Heroin anyone?

BMJ has pro/con commentaries on the subject of heroin maintenance.

Opioid maintenance treatment generally seems to be well justified for treating this disease. And if maintenance is generally justifiable as a form of treatment, why should heroin not be used as one such pharmacological agent? … Overall, we see no convincing reason why heroin assisted maintenance treatment should not be part of a comprehensive treatment system for opioid dependence.

No convincing reason? Obviously, they’ve taken a position, but they don’t think that ANY of the arguments have ANY merit? At least they offer this caveat…

However, the development of an overall integrated treatment system is crucial.

Neil McKeganey responds with an argument against:

Prescribing heroin to heroin addicts is a strategy beloved by top police officers and successive home secretaries. It is a strategy, though, borne of utter frustration at our seeming inability to tackle an escalating drug problem. If you cannot stop addicts committing crimes to fund their drug habit then, so the argument goes, the next best thing is to provide them with the drugs that are the reason they are committing the crimes in the first place. The logic may seem faultless, but at the back of your mind is the nagging question, “Is it treatment or is it social problem prescribing?”

I think he makes right argument. Opponents of HR strategies are often accused of moral panic. I think the moral argument is one of the most persuasive, but not trying to turn drug use or addiction into a moral issue. Rather, the way we respond to suffering addicts is a moral issue. Further, are our interventions motivated by despair or hope, and, who are they intended to serve?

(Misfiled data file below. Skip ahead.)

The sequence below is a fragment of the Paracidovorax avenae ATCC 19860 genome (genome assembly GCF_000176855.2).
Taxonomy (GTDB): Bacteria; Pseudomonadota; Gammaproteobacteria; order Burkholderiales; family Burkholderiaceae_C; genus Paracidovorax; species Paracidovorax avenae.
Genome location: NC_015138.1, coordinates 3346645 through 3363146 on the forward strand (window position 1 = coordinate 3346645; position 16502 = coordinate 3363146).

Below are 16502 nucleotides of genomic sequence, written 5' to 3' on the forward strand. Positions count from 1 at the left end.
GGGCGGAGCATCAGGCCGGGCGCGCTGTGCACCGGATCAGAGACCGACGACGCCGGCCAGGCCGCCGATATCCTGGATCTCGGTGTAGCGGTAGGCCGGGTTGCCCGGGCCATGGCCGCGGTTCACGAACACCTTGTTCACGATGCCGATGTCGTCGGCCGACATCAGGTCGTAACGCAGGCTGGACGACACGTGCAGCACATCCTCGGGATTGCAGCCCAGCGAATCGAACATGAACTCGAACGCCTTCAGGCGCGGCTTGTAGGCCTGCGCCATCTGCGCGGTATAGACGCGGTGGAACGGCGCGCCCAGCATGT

Prescribing heroin to heroin addicts, however, makes sense only if your primary concern is to treat not their drug dependency but the consequences of their drug use. You may want to reduce their use of street drugs, the risks to health from HIV or hepatitis C virus, the risks of overdose, or their criminality. With all of these aims in mind you may conclude that it makes sense to provide addicts with a prescription for the drug that they have become dependent on. And yet the reason they are committing those crimes, and taking such enormous and persistent risks with their health, is because the drugs have become more important than life itself—that is the nature of drug addiction. And that is the problem that drug treatment services need to tackle.

In the commentary, McKeganey makes the case for the efficacy of treatment. The problem is not that addiction doesn’t response to treatment, rather that we continually treat it with sub-optimal doses and duration and then despair at the intractability of the problem.

Along these lines, if the issue for advocates is really that we don’t have widely effective treatments (an argument that I don’t buy), why don’t they ever advocate these programs as a temporary stopgap until more effective treatments are developed?

But do addicts coming forward for treatment actually want heroin to be prescribed to them? A study of over 1033 drug users starting treatment in 2001 asked participants what they wanted to get from the drug treatment services they were contacting. Most of those questioned said that they wanted the services to help them become drug free.